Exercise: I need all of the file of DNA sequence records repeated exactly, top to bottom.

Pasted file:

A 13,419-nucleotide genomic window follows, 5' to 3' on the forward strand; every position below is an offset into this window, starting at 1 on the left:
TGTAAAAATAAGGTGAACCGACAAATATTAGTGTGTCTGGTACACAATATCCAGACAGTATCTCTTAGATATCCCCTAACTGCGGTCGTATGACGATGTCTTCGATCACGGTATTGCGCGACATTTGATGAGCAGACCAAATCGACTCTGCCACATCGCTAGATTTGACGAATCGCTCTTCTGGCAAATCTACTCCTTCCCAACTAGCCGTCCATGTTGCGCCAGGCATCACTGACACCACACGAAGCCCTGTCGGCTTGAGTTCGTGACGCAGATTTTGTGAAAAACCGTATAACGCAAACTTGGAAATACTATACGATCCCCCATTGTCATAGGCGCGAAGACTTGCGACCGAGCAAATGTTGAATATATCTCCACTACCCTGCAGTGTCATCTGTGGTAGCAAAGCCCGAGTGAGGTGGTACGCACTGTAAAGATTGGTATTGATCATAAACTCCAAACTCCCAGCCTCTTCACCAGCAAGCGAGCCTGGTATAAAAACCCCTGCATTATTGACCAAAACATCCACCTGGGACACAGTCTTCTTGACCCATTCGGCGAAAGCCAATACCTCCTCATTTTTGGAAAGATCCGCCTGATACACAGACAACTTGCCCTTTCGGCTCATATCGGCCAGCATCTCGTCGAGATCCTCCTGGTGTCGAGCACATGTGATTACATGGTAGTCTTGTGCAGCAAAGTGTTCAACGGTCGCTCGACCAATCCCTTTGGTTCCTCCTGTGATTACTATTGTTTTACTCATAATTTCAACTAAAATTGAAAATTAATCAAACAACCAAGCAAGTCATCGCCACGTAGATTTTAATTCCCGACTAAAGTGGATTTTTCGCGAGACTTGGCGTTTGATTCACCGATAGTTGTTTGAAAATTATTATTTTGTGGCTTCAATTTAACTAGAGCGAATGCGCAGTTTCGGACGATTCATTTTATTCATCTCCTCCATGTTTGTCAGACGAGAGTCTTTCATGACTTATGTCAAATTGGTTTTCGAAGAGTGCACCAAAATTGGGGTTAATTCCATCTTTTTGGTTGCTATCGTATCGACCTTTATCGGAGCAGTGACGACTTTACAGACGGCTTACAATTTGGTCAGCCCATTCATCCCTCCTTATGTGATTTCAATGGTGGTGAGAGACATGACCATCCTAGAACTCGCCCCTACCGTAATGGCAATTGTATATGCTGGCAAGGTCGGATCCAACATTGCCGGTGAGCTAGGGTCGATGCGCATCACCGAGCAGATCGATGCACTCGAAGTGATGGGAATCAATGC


A 13,419-nucleotide genomic window follows, 5' to 3' on the forward strand; every position below is an offset into this window, starting at 1 on the left:
TGTAAAAATAAGGTGAACCGACAAATATTAGTGTGTCTGGTACACAATATCCAGACAGTATCTCTTAGATATCCCCTAACTGCGGTCGTATGACGATGTCTTCGATCACGGTATTGCGCGACATTTGATGAGCAGACCAAATCGACTCTGCCACATCGCTAGATTTGACGAATCGCTCTTCTGGCAAATCTACTCCTTCCCAACTAGCCGTCCATGTTGCGCCAGGCATCACTGACACCACACGAAGCCCTGTCGGCTTGAGTTCGTGACGCAGATTTTGTGAAAAACCGTATAACGCAAACTTGGAAATACTATACGATCCCCCATTGTCATAGGCGCGAAGACTTGCGACCGAGCAAATGTTGAATATATCTCCACTACCCTGCAGTGTCATCTGTGGTAGCAAAGCCCGAGTGAGGTGGTACGCACTGTAAAGATTGGTATTGATCATAAACTCCAAACTCCCAGCCTCTTCACCAGCAAGCGAGCCTGGTATAAAAACCCCTGCATTATTGACCAAAACATCCACCTGGGACACAGTCTTCTTGACCCATTCGGCGAAAGCCAATACCTCCTCATTTTTGGAAAGATCCGCCTGATACACAGACAACTTGCCCTTTCGGCTCATATCGGCCAGCATCTCGTCGAGATCCTCCTGGTGTCGAGCACATGTGATTACATGGTAGTCTTGTGCAGCAAAGTGTTCAACGGTCGCTCGACCAATCCCTTTGGTTCCTCCTGTGATTACTATTGTTTTACTCATAATTTCAACTAAAATTGAAAATTAATCAAACAACCAAGCAAGTCATCGCCACGTAGATTTTAATTCCCGACTAAAGTGGATTTTTCGCGAGACTTGGCGTTTGATTCACCGATAGTTGTTTGAAAATTATTATTTTGTGGCTTCAATTTAACTAGAGCGAATGCGCAGTTTCGGACGATTCATTTTATTCATCTCCTCCATGTTTGTCAGACGAGAGTCTTTCATGACTTATGTCAAATTGGTTTTCGAAGAGTGCACCAAAATTGGGGTTAATTCCATCTTTTTGGTTGCTATCGTATCGACCTTTATCGGAGCAGTGACGACTTTACAGACGGCTTACAATTTGGTCAGCCCATTCATCCCTCCTTATGTGATTTCAATGGTGGTGAGAGACATGACCATCCTAGAACTCGCCCCTACCGTAATGGCAATTGTATATGCTGGCAAGGTCGGATCCAACATTGCCGGTGAGCTAGGGTCGATGCGCATCACCGAGCAGATCGATGCACTCGAAGTGATGGGAATCAATGC